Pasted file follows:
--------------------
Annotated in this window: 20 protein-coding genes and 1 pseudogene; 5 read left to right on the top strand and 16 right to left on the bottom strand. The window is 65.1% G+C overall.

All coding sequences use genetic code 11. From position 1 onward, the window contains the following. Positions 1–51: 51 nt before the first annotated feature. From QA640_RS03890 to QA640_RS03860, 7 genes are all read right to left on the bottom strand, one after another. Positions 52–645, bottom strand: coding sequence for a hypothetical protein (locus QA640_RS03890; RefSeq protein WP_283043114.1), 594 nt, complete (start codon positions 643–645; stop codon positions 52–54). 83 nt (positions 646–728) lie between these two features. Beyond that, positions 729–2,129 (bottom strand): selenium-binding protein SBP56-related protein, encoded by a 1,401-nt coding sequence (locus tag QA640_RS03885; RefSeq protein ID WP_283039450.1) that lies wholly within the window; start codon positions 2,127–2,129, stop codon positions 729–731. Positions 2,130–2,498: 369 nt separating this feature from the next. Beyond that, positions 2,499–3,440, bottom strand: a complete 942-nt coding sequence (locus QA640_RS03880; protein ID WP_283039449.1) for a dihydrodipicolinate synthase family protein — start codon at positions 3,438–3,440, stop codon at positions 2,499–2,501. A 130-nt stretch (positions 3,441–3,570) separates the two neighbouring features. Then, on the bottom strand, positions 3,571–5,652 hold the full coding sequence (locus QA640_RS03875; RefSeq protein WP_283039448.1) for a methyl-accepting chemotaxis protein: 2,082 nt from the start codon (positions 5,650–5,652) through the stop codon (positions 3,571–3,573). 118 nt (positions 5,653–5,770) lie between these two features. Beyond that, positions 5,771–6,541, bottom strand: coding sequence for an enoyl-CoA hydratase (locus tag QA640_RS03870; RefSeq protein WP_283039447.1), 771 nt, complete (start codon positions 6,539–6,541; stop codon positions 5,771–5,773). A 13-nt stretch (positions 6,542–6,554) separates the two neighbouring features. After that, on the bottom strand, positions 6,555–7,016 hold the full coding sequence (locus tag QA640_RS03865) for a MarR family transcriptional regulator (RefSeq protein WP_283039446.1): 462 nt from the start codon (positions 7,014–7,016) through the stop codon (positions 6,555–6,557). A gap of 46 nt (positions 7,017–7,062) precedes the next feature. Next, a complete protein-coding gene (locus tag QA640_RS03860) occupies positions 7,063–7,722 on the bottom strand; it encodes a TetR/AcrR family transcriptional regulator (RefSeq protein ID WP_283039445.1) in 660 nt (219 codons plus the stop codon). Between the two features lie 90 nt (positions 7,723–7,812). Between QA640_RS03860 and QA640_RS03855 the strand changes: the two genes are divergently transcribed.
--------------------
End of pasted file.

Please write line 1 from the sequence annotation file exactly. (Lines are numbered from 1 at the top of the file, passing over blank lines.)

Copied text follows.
Annotated in this window: 20 protein-coding genes and 1 pseudogene; 5 read left to right on the top strand and 16 right to left on the bottom strand. The window is 65.1% G+C overall.